30 August 2023

Aboriginal and Torres Strait Islander peoples encouraged to take free bowel cancer screening test

| Chisa Hasegawa
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John Paul Janke with white hair, a navy blue button down with pink and orange flowers, black pants and black boots. He is standing in front of a bowel cancer screening program outdoor stall setup, and is smiling at the camera holding a bowel cancer screening flyer.

John Paul Janke is encouraging fellow Indigenous Australians to participate in the free bowel cancer screening program.

Wuthathi and Meriam man John Paul Janke has encouraged Aboriginal and Torres Strait Islander peoples aged 50-74 to stay healthy by taking a free bowel cancer screening test.

Nationally, only around one in three Aboriginal and Torres Strait Islander people are completing their bowel cancer screening tests as part of the national program.

Bowel cancer is one of the most common cancers impacting Indigenous Australians, but if detected early, almost all cases of bowel cancer are treatable.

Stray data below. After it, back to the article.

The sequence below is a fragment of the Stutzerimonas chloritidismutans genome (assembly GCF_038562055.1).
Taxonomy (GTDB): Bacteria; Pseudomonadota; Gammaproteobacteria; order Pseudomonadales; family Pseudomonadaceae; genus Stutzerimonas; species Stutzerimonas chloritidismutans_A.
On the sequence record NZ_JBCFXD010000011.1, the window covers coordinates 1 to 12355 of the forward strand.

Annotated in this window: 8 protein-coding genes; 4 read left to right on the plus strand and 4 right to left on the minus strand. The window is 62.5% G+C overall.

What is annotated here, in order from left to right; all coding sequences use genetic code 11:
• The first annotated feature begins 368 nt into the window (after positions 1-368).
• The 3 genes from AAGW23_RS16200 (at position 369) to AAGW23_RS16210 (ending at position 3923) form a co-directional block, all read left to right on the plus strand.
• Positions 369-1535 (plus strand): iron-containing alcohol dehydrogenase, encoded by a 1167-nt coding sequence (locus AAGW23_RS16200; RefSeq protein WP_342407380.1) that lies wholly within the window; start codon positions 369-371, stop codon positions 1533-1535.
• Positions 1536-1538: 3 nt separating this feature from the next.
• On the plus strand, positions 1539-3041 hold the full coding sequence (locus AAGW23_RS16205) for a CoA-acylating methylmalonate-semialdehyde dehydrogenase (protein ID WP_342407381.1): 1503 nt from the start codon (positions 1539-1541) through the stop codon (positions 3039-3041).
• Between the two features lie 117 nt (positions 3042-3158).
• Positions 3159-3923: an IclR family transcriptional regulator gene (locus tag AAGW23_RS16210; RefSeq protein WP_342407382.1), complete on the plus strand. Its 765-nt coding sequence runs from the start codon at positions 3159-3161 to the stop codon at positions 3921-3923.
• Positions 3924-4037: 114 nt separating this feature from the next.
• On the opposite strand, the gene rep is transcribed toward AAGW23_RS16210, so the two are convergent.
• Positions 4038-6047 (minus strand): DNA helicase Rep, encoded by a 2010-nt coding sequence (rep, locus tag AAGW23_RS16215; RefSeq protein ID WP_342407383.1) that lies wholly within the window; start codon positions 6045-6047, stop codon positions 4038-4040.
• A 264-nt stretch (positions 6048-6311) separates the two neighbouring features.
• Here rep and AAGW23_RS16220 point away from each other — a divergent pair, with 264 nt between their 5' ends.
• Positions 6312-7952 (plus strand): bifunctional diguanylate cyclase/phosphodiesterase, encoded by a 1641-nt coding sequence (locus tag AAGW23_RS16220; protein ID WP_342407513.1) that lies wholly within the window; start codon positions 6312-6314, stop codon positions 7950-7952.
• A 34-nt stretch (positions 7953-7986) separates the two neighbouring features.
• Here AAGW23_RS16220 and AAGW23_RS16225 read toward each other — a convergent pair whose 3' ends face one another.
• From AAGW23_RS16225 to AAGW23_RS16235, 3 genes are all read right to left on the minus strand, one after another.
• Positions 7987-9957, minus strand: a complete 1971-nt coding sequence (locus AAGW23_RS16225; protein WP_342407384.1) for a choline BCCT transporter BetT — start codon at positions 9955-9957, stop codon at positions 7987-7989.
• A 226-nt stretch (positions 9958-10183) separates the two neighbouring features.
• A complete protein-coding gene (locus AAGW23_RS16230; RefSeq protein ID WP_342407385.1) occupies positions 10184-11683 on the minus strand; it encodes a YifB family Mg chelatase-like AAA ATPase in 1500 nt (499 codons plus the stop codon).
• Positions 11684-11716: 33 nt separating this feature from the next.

“Bowel screening is something that is simple, free and easy to do. We need to encourage our brothers and sisters to participate, there’s absolutely no shame in looking after your health and wellbeing,” said John Paul.

He is passionate about increasing participation of Aboriginal and Torres Strait Islander peoples in the Australian Government’s free National Bowel Cancer Screening Program.

“As a dad, I want to be around for my family for years to come, to see my boys grow up and become young men. The test is simple, free and easy, and the outcome is huge – it can save your life,” he said.

To find out more about the benefits of bowel cancer screening visit www.indigenousbowelscreen.com.au

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